Back in the spring of 2012, while walking in the deep woods of northern Ontario, Sonny Gagnon stumbled across a collection of surveying equipment among the towering spruce trees. Gagnon is chief of the Aroland aboriginal tribe, a band of 450 people living in a village of ramshackle houses surrounded by swampy muskeg. He tracks everything that goes on in his community. And the surveying tools weren’t supposed to be there.
“I was ticked off,” he says, after learning that the equipment belonged to a subcontractor of Cleveland-based mining company Cliffs Natural Resources Inc. (CLF:US)
It turned out Cliffs had plans to mine for chromite to the north of the Aroland reserve and to build a road through the territory to transport truckloads of the mineral to a railhead, Bloomberg Markets magazine will report in its March issue.
“They weren’t consulting us on what they were doing on the land,” Gagnon says. “I told them to leave and that we didn’t want them back.”
Gagnon and his native band then set up a roadblock to monitor traffic. Cliffs suspended plans for the mine in November, citing in a statement the “risks” associated with its ability to transport the ore for processing.
Cliffs officials didn’t respond to repeated requests for comment.
Aboriginal Canadians from Quebec to British Columbia are asserting their rights. Energized by a 2004 Supreme Court decision that requires governments to “consult and accommodate” aboriginal groups before miners and oil and gas drillers encroach on their lands, the natives have blocked half a dozen major projects since the court ruling.
That includes a proposed C$6.5 billion ($6 billion) oil pipeline from Alberta to the Pacific Ocean and a shale gas project in the eastern province of New Brunswick.
The natives’ activism complicates Prime Minister Stephen Harper’s grand plan to boost the Canadian economy with C$650 billion worth of natural resource projects over the next decade in a quest to make the nation an “energy superpower.” Among the government’s priorities are mining projects in the so-called Ring of Fire region of northern Ontario, stepped-up oil extraction from Alberta’s tar sands and natural gas exploration in British Columbia.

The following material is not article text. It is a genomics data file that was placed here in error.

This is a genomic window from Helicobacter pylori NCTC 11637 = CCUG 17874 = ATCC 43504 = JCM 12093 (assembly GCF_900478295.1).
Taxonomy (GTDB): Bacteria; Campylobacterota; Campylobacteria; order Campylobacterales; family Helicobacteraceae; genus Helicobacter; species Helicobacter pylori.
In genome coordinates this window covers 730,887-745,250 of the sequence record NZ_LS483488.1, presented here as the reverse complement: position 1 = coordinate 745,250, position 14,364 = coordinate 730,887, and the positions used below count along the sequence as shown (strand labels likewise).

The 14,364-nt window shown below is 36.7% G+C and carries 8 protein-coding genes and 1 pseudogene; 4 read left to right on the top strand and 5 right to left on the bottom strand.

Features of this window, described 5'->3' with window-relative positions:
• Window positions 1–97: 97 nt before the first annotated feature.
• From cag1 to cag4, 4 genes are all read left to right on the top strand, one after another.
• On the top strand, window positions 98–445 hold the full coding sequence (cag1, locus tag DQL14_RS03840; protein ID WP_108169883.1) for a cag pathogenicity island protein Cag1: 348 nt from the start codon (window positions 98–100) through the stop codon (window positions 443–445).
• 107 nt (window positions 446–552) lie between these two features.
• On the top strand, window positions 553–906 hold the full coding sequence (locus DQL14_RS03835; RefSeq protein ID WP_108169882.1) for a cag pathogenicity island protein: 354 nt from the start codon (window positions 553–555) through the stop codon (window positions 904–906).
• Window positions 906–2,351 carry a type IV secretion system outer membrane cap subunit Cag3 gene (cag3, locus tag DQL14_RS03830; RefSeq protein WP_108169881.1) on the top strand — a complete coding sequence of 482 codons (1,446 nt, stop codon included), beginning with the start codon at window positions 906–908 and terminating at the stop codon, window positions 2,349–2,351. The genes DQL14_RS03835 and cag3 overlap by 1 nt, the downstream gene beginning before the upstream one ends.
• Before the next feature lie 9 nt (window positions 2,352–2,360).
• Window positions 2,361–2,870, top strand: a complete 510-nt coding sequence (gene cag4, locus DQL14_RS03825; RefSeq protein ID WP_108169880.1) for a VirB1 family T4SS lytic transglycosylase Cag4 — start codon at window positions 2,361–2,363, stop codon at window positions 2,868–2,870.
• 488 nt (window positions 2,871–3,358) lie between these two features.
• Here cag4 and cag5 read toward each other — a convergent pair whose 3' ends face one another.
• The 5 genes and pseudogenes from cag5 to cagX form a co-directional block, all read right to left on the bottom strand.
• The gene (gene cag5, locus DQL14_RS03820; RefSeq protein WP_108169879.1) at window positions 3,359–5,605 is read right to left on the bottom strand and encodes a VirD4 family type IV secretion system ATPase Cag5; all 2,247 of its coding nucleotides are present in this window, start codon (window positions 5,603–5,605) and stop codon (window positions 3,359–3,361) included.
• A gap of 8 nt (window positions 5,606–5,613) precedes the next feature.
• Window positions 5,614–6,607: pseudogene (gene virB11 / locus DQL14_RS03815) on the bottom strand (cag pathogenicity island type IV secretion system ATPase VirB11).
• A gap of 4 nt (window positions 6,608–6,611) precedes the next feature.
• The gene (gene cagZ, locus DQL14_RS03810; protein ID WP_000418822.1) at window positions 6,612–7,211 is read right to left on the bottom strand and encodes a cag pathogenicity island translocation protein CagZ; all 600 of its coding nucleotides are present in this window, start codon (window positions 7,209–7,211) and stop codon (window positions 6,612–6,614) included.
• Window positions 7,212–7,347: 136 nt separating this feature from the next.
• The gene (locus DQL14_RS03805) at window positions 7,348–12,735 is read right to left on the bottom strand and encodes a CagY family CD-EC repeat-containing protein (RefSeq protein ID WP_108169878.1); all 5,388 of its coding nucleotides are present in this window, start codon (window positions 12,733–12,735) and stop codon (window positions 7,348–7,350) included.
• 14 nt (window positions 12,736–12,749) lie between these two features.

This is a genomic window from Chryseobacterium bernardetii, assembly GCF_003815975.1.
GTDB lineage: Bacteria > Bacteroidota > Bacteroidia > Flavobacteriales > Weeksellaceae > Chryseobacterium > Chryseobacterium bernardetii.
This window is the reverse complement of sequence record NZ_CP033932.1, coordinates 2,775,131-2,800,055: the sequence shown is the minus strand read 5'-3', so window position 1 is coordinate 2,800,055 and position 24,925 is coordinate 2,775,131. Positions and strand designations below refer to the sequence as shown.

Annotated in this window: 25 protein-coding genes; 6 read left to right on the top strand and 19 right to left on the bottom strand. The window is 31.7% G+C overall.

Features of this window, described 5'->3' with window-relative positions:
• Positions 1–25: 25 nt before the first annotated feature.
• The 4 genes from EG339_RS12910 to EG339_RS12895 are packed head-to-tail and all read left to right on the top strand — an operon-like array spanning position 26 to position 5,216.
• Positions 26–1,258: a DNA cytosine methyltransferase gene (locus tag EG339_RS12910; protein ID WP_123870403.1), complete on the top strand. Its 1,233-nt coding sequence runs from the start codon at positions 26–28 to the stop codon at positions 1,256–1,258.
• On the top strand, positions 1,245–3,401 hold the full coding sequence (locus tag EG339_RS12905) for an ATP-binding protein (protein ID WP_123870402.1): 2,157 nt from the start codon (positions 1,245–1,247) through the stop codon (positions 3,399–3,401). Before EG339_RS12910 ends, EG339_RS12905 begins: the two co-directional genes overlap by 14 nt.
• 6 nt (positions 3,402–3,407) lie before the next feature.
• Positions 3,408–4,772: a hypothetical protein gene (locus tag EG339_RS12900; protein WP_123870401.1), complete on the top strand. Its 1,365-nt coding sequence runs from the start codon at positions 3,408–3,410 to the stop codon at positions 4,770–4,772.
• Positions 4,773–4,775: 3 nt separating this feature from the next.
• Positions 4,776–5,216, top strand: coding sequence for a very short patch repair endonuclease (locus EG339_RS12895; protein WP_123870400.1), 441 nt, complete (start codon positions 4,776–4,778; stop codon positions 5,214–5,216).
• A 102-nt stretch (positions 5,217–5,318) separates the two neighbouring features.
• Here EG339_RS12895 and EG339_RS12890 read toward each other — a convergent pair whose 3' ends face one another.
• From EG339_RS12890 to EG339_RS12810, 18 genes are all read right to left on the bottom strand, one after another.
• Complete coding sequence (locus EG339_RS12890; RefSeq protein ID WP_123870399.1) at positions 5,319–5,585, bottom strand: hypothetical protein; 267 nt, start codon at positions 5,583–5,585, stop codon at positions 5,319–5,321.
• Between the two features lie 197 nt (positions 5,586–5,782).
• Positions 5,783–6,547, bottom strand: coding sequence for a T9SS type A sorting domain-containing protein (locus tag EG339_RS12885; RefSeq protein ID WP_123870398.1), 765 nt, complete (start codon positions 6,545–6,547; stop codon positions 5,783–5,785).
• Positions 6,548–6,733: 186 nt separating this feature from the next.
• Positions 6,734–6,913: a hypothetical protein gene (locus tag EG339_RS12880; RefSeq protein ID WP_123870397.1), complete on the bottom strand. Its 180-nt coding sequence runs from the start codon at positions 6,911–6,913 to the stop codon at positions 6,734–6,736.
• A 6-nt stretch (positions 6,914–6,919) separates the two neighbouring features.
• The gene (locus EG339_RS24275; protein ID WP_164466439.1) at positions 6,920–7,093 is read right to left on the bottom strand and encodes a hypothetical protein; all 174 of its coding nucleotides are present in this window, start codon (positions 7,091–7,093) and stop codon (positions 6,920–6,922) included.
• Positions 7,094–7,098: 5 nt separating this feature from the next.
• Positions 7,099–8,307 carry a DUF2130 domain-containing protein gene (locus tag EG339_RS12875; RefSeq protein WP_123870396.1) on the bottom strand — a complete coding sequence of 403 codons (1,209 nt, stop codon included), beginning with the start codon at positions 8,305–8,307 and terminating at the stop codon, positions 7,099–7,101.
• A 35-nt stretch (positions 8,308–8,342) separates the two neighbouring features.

Native Canadians are demanding a say in how these projects proceed, and the 2004 court decision forces the government to give them one.
“These are huge issues, which have enormous implications for the economy of the country,” says Bob Rae, a former Ontario premier who, until April 2013, led Canada’s federal Liberal Party. “They’re right at the center of Canada’s economic life.”
The natives have a powerful political ally in Rae, who has agreed to negotiate with mining companies and the provincial and federal governments on behalf of the nine chiefs of the Matawa First Nations, including Gagnon. The council holds sway over northern Ontario lands where major mineral discoveries were made as recently as 2008. Mining companies, including Cliffs and Toronto-based Noront Resources Ltd. (NOT), estimate the region contains C$50 billion worth of copper, zinc and chromite.
For the rest of this article, click here: http://www.businessweek.com/news/2014-01-27/harper-collides-with-native-canadians-natural-resources-claims